There are some startling similarities between the US and Iranian structures of power.
Both countries have a president who is popularly elected; a lively legislature whose workings are pretty transparent and a powerful judiciary.
Until recently, it wasn’t hard to spot the key difference: the US is a vibrant melting pot of a democracy and Iran an Islamic theocracy.
In the US, until recently, it was possible to declare that the system works and is kept healthy by robust checks and balances at every level. In Iran, the Supreme Leader (who is not the popularly elected president, for that is a quite different office equivalent to the US president) has ideological and political control over the system.
But the slew of recent sweeping rulings that have come down from the US supreme court, bringing big changes to life in America – women’s rights, guns, even the right to regulate polluting industries – says something about the key differences between the US and Iranian systems. The US supreme court faces no limits – not of tenure (judges enjoy a lifetime appointment) and mostly, not from other branches of government.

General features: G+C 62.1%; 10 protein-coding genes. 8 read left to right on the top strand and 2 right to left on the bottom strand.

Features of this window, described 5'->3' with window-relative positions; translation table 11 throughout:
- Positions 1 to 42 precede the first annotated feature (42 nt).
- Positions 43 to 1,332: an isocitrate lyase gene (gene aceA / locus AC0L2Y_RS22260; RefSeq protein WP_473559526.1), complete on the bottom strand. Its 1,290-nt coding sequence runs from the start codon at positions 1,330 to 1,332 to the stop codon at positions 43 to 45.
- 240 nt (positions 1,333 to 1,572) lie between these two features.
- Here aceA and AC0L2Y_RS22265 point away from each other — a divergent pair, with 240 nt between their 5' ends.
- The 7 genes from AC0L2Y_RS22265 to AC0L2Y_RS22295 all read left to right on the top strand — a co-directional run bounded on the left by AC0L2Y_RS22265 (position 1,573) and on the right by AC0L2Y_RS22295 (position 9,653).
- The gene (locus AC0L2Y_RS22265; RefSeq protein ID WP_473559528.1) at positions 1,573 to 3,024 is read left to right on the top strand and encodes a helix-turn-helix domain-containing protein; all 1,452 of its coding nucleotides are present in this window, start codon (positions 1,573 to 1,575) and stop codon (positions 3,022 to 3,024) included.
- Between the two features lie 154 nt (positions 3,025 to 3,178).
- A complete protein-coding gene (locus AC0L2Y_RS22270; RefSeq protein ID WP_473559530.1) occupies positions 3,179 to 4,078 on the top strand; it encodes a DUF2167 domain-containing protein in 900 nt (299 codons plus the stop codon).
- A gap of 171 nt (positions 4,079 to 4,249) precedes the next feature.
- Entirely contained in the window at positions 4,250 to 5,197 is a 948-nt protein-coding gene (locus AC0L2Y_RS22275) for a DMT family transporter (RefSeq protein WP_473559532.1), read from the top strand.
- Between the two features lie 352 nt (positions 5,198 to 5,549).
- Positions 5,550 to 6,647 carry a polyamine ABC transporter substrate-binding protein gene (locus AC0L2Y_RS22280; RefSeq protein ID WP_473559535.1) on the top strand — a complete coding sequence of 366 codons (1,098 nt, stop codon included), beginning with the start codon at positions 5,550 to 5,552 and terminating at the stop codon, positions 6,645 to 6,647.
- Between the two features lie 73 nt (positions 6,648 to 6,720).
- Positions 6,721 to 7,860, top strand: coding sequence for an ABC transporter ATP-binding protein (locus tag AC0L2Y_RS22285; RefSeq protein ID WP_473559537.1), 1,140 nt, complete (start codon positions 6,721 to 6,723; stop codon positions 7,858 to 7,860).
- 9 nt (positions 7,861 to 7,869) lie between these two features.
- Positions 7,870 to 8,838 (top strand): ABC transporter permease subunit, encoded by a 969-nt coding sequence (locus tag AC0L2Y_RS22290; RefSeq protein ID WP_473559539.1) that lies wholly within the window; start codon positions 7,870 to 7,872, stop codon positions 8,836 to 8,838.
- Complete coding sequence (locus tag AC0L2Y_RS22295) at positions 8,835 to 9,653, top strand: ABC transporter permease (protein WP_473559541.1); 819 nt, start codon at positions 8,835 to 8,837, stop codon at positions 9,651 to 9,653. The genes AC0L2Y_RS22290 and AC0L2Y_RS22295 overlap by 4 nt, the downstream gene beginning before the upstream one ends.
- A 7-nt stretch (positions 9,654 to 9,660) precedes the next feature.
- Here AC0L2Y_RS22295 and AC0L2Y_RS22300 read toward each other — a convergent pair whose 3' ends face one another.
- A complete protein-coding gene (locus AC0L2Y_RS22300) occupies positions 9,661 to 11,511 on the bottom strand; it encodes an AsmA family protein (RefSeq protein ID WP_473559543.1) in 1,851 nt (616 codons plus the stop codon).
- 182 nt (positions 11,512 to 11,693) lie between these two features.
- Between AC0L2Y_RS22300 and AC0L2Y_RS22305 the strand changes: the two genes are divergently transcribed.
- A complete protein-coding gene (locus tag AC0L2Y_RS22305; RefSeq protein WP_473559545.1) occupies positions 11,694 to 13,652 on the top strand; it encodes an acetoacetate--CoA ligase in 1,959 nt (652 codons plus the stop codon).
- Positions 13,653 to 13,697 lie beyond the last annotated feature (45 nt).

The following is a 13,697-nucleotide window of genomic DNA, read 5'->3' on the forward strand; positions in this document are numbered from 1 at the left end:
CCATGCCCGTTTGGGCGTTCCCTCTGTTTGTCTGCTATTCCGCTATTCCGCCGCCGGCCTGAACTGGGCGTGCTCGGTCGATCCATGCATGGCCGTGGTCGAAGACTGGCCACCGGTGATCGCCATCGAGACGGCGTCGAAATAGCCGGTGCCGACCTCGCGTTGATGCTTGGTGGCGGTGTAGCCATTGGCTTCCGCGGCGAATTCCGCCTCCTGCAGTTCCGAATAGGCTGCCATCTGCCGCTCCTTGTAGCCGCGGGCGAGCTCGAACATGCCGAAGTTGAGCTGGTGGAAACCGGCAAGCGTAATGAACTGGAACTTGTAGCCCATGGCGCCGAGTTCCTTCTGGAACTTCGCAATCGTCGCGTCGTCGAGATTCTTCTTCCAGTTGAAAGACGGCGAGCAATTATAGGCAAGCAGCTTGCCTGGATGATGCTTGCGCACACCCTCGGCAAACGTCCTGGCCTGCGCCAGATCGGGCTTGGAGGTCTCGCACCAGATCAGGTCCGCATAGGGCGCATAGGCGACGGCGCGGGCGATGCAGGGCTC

Theoretically, the US Congress could legislate and override the supreme court’s decisions but a constitutional amendment would require a two-thirds vote from both the House and the Senate, or approval from two-thirds of state legislatures, after which three-fourths of the states must ratify the amendment. This has not happened since 1992.
In many ways then, the US may find it rather difficult in 2022 to blithely argue it is so much more free, democratically led and change-ready than Iran.
We’ll next look more closely at the two systems.
In Iran, one man exercises complete control for his lifetime. In the US, it’s now six people